August 7, 2009, 11:44 AM HST · Updated August 7, 11:54 AM

(Updated at 11 a.m. 8/7/09 by Wendy Osher)

The National Weather Service has issued a Flood Potential outlook for the State of Hawaii.  The latest forecast from the National Hurricane Center indicates that Hurricane Felicia will weaken from its current Category 2 status to a tropical storm or tropical depression as it nears the Hawaiian Islands.   In either case, Felicia has the potential of producing heavy rainfall with possible flash flooding in the islands.  The rain bands may reach the Big Island Early on Monday and spread westward across the state.

(Click image to enlarge. Updated @ 11 a.m. 8/7/09 Image Courtesy National Weather Service, NOAA & The National Hurricane Center)

(Click image to enlarge. Updated @ 11 a.m. 8/7/09 Image Courtesy National Weather Service, NOAA & The National Hurricane Center)

At this point, there is considerable uncertainty in the locations that will be affected, the onset and duration of the rain, and the rainfall amounts. All of these elements are dependent on the track Felicia ultimately takes.

Felicia was last classified as a Category 2 storm with maximum sustained winds of 100 mph.  The system was last located at 1190 miles east of Hilo, Hawaii and was moving toward the west-northwest at 14 mph.  The system is expected to turn to the west tomorrow.


Officials are continuing to forecast a slow weakening over the next two days.

FORECAST DISCUSSION:  (Provided by Forecaster BLAKE with the NWS and National Hurricane Center)

Visible images show that Felicia remains a relatively well-organized hurricane with a cloud-filled eye and impressive spiral banding.  However…microwave data from a 1649 SSMIS pass show that the Eye-wall has weakened considerably from earlier with only about 50 percent coverage around the eye.  There has been little change in the latest DVORAK estimates…so the maximum winds will be kept at 85 KT for this advisory.  Weakening is forecast throughout the period…initially due to cool waters…then in a couple of days due to a combination of marginal SSTS and increasing westerly shear.  Intensity guidance is in rather good agreement and the official forecast is close to the intensity consensus and the previous forecast.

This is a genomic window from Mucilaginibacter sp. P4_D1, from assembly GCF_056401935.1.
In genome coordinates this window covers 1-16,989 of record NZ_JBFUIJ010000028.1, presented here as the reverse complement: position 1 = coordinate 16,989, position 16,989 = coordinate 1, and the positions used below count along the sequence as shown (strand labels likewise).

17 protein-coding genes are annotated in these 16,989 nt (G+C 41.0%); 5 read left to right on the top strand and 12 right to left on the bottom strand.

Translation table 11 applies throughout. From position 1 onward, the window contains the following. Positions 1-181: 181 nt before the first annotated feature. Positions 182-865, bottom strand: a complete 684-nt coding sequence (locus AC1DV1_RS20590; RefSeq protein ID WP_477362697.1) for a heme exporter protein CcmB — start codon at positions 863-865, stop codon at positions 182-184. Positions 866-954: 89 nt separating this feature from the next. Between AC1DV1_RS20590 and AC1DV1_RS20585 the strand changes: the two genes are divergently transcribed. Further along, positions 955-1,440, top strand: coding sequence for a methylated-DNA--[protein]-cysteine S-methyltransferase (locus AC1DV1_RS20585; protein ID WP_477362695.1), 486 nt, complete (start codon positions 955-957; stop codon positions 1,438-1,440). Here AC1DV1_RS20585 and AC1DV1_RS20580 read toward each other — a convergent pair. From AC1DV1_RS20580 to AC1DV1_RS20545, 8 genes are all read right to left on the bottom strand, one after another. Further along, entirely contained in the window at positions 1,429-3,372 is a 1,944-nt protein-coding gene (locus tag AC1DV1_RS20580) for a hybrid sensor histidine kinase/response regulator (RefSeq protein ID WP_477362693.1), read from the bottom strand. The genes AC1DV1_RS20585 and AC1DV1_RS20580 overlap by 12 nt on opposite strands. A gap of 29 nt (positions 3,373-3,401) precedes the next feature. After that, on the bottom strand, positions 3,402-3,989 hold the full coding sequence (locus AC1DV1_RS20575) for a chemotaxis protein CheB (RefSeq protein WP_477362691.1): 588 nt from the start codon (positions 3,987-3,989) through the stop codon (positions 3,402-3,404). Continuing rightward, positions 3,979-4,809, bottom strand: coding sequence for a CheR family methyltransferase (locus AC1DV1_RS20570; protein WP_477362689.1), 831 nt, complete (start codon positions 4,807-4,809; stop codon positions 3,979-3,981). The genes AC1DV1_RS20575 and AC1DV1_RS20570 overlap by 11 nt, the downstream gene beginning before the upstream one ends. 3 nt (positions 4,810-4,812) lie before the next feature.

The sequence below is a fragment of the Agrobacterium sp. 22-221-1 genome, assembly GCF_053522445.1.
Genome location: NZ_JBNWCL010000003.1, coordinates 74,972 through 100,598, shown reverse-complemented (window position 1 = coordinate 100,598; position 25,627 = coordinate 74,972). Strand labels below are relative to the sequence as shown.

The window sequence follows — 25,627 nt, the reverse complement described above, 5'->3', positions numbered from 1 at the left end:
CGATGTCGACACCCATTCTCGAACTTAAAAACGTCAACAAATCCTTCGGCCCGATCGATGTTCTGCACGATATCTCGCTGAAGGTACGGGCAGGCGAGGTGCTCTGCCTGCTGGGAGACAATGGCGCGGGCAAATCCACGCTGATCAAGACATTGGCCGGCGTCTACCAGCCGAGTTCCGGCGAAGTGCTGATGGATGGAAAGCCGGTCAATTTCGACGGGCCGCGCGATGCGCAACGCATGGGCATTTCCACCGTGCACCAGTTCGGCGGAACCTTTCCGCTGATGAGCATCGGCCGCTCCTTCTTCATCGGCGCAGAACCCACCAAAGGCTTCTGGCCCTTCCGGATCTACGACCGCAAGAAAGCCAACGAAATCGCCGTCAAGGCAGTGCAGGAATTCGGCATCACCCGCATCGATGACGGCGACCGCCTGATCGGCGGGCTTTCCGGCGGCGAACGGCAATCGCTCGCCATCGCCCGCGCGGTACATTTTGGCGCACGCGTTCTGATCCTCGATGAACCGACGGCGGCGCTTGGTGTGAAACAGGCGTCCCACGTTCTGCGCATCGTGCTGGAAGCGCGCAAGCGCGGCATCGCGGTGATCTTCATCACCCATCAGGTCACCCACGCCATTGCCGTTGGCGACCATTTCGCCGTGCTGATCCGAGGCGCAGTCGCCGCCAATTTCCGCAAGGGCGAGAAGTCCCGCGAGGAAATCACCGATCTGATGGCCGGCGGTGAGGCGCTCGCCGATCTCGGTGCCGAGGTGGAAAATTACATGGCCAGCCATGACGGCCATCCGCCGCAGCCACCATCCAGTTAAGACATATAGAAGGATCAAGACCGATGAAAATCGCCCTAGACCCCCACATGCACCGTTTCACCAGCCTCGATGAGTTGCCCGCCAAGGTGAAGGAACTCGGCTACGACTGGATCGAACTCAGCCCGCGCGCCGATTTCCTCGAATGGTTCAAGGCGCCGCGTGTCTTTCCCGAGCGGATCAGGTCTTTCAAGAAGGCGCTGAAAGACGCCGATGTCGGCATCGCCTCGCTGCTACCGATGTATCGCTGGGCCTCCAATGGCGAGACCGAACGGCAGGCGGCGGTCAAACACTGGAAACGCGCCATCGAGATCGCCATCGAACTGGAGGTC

A gradual turn to the left continues and the initial motion is about 290/12.  A subtropical ridge building to the north of the hurricane should force a motion toward the west by late tomorrow and numerical guidance is in good agreement on this scenario.  There is still a fair amount of spread with the model guidance in the longer range with the GFS/NOGAPS on the northern side of the guidance envelope and the UKMET/GFDL/HWRF on the southern side.  The afternoon model consensus lies close to the previous NHC forecast…and with no clear signals on which model solution to prefer…little change has been made to the official forecast.


INITIAL            07/2100Z 18.3N 136.9W    85 KT

12HR VT        08/0600Z 18.8N 138.7W    75 KT

24HR VT        08/1800Z 19.3N 141.1W    65 KT

36HR VT        09/0600Z 19.5N 143.7W    55 KT

48HR VT        09/1800Z 19.5N 146.5W    45 KT

72HR VT        10/1800Z 19.5N 152.0W    35 KT

96HR VT        11/1800Z 19.5N 157.5W    25 KT

120HR VT      12/1800Z 19.5N 163.0W    20 KT…REMNANT LOW

(Updated at 11 a.m. 8/7/09:  Posted by Wendy Osher, Information provided by the National Weather Service, NOAA & The National Hurricane Center)



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